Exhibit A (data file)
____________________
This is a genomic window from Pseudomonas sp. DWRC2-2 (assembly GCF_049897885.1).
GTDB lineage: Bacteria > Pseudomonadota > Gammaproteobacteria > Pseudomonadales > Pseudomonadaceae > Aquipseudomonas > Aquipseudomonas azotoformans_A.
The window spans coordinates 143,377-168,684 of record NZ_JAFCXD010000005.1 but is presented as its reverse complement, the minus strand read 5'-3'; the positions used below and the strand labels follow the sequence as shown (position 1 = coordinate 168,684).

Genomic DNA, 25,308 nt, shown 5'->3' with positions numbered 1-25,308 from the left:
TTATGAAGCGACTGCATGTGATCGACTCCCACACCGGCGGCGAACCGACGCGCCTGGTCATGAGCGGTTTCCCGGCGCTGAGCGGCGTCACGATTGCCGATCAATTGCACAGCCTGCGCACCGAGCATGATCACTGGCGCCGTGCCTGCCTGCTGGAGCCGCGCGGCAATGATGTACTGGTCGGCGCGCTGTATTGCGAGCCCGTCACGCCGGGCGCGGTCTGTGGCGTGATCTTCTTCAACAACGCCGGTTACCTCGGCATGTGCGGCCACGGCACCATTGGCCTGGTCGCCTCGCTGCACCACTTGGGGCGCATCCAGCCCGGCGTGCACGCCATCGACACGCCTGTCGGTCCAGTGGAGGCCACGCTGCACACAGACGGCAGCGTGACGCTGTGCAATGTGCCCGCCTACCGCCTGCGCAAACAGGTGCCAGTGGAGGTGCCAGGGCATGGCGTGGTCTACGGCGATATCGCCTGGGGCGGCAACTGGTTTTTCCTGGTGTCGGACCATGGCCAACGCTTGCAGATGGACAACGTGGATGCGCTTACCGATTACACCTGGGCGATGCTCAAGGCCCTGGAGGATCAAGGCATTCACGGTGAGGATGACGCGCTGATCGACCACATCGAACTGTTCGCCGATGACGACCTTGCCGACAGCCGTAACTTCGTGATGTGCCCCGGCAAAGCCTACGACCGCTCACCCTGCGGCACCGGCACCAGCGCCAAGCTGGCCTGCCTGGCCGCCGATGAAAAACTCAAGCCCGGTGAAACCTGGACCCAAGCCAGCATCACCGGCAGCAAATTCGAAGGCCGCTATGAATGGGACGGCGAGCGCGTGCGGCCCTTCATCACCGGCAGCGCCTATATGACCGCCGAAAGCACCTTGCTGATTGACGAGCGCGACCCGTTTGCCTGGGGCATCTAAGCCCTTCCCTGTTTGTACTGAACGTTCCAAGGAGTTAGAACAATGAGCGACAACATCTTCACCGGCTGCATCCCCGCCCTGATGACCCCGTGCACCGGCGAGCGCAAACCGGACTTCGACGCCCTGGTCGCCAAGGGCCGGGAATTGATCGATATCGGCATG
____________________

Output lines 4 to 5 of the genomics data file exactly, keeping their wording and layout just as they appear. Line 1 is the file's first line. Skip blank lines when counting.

Genomic DNA, 25,308 nt, shown 5'->3' with positions numbered 1-25,308 from the left:
TTATGAAGCGACTGCATGTGATCGACTCCCACACCGGCGGCGAACCGACGCGCCTGGTCATGAGCGGTTTCCCGGCGCTGAGCGGCGTCACGATTGCCGATCAATTGCACAGCCTGCGCACCGAGCATGATCACTGGCGCCGTGCCTGCCTGCTGGAGCCGCGCGGCAATGATGTACTGGTCGGCGCGCTGTATTGCGAGCCCGTCACGCCGGGCGCGGTCTGTGGCGTGATCTTCTTCAACAACGCCGGTTACCTCGGCATGTGCGGCCACGGCACCATTGGCCTGGTCGCCTCGCTGCACCACTTGGGGCGCATCCAGCCCGGCGTGCACGCCATCGACACGCCTGTCGGTCCAGTGGAGGCCACGCTGCACACAGACGGCAGCGTGACGCTGTGCAATGTGCCCGCCTACCGCCTGCGCAAACAGGTGCCAGTGGAGGTGCCAGGGCATGGCGTGGTCTACGGCGATATCGCCTGGGGCGGCAACTGGTTTTTCCTGGTGTCGGACCATGGCCAACGCTTGCAGATGGACAACGTGGATGCGCTTACCGATTACACCTGGGCGATGCTCAAGGCCCTGGAGGATCAAGGCATTCACGGTGAGGATGACGCGCTGATCGACCACATCGAACTGTTCGCCGATGACGACCTTGCCGACAGCCGTAACTTCGTGATGTGCCCCGGCAAAGCCTACGACCGCTCACCCTGCGGCACCGGCACCAGCGCCAAGCTGGCCTGCCTGGCCGCCGATGAAAAACTCAAGCCCGGTGAAACCTGGACCCAAGCCAGCATCACCGGCAGCAAATTCGAAGGCCGCTATGAATGGGACGGCGAGCGCGTGCGGCCCTTCATCACCGGCAGCGCCTATATGACCGCCGAAAGCACCTTGCTGATTGACGAGCGCGACCCGTTTGCCTGGGGCATCTAAGCCCTTCCCTGTTTGTACTGAACGTTCCAAGGAGTTAGAACAATGAGCGACAACATCTTCACCGGCTGCATCCCCGCCCTGATGACCCCGTGCACCGGCGAGCGCAAACCGGACTTCGACGCCCTGGTCGCCAAGGGCCGGGAATTGATCGATATCGGCATG